Today's date:
Summer 2001


US Missile Defense Compromises Global Security

Tang Jiaxuan is the foreign minister of China. He wrote this article exclusively for NPQ's weekly column with the Los Angeles Times Syndicate, Global Viewpoint.

Beijing-There is no doubt that each and every state has the right to seek its security and that the government of each state has the obligation to protect its nationals. However, how to exercise this right and acquire security in its real sense is a question worth serious deliberation.

As the process of globalization develops, countries and nations are becoming increasingly interdependent. This is as true in the security area as it is economically.

Security is mutual and indivisible. No country can exist in isolation from the international community, nor can it resolve all the security issues it faces single-handedly. Inevitably, the way a country seeks security will affect the security of others and entail necessary reactions on the part of these countries.

Thus, while seeking its own security, a country should consider whether the relevant measures help increase universal security. A country can acquire security in the true sense only when it builds its own security on the universal security of all countries and on the extensive cooperation of the international community. A military edge cannot guarantee security. Unilateralism at the expense of other countries' security will only lead to greater insecurity.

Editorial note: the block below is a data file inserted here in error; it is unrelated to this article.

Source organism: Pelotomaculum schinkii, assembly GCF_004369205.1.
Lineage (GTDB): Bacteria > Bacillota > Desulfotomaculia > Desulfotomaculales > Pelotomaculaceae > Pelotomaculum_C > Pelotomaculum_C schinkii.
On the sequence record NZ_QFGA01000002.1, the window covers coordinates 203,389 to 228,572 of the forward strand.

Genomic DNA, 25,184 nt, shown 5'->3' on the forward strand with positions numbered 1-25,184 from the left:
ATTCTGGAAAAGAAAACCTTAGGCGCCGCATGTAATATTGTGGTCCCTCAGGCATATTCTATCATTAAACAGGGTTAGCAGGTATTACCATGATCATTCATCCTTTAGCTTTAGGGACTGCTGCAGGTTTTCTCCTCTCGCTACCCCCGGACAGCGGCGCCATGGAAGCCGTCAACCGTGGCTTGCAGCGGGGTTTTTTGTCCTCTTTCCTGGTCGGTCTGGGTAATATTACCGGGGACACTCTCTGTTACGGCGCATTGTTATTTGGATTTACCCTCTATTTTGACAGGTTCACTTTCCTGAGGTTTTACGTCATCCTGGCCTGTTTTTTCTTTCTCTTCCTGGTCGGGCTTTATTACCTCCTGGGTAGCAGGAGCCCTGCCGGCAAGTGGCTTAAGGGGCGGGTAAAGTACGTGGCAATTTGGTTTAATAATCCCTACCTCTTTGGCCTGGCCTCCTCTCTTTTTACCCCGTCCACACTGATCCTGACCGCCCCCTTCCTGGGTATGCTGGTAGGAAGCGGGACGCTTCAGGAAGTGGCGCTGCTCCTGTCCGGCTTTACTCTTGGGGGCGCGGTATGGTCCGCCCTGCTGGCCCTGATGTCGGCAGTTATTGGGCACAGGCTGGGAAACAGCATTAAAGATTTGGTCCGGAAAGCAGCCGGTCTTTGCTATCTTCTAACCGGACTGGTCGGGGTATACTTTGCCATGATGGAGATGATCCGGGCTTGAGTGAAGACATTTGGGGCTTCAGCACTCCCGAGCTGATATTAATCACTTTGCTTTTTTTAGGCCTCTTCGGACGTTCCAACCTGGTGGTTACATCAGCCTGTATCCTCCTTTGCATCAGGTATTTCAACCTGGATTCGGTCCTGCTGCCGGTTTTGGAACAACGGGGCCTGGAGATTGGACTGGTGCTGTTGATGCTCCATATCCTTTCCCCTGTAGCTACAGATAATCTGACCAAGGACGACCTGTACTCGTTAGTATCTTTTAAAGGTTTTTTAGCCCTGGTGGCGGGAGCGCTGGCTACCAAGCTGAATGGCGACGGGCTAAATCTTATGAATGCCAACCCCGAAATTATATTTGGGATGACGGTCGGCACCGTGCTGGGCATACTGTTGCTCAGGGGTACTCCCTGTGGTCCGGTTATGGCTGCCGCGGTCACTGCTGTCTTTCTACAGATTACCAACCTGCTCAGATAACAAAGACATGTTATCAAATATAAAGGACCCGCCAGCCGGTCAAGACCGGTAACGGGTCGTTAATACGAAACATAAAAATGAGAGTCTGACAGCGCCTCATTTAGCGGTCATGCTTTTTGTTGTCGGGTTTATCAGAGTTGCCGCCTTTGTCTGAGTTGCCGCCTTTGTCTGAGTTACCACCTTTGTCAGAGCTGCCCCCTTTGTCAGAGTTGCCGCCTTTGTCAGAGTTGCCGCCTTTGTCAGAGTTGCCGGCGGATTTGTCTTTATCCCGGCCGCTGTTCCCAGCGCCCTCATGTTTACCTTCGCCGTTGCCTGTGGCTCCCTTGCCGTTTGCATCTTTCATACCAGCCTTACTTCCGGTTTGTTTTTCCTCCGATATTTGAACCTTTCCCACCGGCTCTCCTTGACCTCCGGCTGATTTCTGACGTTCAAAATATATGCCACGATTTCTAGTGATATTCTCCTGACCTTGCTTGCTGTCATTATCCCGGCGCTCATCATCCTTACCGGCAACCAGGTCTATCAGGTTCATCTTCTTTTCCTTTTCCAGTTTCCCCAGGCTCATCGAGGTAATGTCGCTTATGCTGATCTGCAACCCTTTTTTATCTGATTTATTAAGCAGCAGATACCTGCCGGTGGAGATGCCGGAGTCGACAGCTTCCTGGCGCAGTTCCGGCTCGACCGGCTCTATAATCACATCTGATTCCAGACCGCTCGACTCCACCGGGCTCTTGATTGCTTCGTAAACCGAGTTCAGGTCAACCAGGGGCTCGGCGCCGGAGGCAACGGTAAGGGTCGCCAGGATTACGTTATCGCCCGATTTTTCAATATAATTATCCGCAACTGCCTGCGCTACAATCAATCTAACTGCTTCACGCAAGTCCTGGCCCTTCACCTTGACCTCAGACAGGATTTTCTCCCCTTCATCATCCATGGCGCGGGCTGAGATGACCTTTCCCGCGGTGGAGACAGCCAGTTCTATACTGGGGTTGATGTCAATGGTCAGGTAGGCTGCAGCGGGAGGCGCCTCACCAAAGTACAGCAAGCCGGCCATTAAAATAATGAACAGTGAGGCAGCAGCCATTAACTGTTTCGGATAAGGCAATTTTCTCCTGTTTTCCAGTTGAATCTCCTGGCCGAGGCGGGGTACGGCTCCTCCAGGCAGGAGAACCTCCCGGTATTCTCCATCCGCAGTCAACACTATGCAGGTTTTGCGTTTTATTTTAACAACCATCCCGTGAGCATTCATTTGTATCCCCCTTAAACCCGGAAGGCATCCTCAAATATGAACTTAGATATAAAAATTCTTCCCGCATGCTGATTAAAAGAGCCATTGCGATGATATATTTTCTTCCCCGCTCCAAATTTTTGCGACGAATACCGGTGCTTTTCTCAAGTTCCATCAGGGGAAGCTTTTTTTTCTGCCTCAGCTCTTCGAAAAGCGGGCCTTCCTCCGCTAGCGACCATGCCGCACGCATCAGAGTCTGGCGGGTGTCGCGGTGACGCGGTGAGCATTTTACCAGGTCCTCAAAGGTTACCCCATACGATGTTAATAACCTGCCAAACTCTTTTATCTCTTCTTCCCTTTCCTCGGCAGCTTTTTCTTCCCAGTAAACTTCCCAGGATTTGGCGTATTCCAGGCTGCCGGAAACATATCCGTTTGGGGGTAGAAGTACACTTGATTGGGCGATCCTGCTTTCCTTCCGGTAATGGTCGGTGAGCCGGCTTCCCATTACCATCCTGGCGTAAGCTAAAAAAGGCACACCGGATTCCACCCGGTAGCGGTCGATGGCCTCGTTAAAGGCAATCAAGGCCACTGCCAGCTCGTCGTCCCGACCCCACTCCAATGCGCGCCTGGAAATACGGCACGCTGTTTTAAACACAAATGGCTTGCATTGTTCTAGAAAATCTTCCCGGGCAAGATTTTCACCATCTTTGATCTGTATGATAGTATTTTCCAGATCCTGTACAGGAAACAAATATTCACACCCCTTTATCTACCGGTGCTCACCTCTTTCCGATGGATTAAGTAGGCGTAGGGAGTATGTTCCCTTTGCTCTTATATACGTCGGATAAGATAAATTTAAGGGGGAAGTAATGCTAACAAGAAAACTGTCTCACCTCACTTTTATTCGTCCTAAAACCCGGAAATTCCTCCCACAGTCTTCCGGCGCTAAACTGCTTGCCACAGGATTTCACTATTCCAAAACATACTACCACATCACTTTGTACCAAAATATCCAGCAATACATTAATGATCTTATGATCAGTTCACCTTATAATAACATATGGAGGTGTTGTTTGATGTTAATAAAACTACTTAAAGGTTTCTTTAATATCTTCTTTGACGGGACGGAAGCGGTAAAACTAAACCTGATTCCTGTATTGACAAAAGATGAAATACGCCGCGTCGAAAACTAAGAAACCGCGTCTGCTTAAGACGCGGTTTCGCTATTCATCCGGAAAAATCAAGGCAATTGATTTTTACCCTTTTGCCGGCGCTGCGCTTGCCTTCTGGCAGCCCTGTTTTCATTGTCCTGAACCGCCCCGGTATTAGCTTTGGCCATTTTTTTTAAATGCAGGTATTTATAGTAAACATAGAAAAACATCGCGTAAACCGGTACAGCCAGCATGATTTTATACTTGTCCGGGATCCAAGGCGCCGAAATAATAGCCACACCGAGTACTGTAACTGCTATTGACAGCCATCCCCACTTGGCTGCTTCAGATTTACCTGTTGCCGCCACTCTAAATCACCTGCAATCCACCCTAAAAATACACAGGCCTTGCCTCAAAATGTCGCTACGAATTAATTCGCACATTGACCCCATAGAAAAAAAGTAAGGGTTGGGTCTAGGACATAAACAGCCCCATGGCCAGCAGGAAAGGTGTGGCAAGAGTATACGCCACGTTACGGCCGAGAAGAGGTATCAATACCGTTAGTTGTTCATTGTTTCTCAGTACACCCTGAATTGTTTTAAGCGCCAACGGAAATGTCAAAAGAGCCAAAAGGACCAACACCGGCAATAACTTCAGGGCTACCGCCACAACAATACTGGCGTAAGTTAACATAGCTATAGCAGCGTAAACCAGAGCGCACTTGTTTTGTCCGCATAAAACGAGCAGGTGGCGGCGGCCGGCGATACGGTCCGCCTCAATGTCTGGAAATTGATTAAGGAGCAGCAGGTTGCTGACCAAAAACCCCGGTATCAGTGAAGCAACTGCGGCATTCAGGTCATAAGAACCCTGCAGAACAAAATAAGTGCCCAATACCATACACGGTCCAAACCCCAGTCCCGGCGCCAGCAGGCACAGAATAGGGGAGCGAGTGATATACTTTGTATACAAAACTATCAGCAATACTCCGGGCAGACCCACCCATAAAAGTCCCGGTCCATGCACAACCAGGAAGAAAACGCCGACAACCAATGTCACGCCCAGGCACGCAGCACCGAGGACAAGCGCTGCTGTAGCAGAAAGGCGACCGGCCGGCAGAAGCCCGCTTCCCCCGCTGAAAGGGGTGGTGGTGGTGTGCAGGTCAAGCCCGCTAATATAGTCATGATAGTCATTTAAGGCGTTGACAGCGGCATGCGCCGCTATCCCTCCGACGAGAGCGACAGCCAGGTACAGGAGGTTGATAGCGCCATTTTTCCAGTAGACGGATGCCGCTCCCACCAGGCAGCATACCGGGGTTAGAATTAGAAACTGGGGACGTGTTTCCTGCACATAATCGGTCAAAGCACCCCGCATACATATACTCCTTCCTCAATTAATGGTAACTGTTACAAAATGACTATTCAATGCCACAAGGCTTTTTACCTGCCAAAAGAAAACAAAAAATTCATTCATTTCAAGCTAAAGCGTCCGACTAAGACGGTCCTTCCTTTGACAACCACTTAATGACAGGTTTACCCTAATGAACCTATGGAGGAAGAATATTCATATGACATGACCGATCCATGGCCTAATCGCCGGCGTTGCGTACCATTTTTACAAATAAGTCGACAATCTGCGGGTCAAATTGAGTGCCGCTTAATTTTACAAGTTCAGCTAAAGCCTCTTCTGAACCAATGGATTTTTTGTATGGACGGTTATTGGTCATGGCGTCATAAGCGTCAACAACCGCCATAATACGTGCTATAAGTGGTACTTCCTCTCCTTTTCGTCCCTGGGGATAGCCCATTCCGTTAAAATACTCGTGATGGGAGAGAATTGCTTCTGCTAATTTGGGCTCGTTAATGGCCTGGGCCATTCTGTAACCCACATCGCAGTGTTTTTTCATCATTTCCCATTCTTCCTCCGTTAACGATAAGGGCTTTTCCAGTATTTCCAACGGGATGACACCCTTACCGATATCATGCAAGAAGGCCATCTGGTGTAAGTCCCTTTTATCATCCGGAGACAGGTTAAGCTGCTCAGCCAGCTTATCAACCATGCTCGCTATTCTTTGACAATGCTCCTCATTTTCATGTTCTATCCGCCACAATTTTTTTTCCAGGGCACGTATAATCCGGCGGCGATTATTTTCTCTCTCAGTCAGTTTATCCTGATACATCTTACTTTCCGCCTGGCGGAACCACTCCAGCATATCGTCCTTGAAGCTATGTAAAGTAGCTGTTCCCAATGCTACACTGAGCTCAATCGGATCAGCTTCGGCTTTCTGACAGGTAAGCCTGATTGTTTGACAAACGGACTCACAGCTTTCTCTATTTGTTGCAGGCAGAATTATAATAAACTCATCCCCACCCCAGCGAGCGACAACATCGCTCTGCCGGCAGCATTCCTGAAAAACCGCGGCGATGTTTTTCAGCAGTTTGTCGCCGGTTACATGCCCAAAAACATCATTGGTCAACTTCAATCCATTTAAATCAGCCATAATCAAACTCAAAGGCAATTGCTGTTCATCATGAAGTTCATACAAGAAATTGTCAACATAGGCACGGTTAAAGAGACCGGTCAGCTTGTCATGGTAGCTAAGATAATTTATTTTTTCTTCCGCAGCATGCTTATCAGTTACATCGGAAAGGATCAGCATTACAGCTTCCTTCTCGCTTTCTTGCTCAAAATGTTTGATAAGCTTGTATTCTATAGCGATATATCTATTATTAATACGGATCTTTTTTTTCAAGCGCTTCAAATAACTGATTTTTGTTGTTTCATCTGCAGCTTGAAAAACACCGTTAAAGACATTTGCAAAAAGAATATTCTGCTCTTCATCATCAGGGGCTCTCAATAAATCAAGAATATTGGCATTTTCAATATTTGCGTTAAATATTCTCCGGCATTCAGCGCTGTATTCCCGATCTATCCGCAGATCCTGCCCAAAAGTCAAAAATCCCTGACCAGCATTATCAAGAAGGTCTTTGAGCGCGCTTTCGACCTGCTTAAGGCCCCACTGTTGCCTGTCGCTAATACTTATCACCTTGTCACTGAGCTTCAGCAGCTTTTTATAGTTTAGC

The proliferation of weapons of mass destruction and missiles is a very complex problem that can be tackled only through global cooperation. To set up a national missile defense system, or NMD, will not contribute to solving this problem, but only further aggravate it.

Since the end of the Cold War, the international community has made considerable progress in nonproliferation. The United States and Russia reached a series of agreements on nuclear disarmament, the Chemical Weapons Convention entered into effect, the Treaty on the Non-Proliferation of Nuclear Weapons was extended indefinitely, and the Comprehensive Test Ban Treaty was concluded. Along with the Biological Weapons Convention, agreed upon in the 1970s, this shows that the final goal of eliminating weapons of mass destruction is not beyond reach.

Thanks to the concerted efforts of the international community, the proliferation momentum in missiles has to a large extent also been checked. And there are a number of proposals that promise wider international cooperation in this field.

It is therefore neither wise nor advisable to build a so-called missile defense system, whose effect is questionable, at the expense of compromising or even quitting the international arms control and nonproliferation system after so many years' efforts, including by the US.

There are some people who describe the Anti-Ballistic Missile Treaty as part of the "Cold-War mentality" and hold that it should be discarded. This view is neither fair nor just. It is a fact that the ABM Treaty was concluded during the Cold War period. However, like all the other arms control treaties, it reflects the interdependent relationship among contracting parties in security matters. Such a relationship did not disappear with the end of the Cold War, but rather is becoming even stronger in the era of globalization. The ABM Treaty is self-evidently effective. It is not outdated.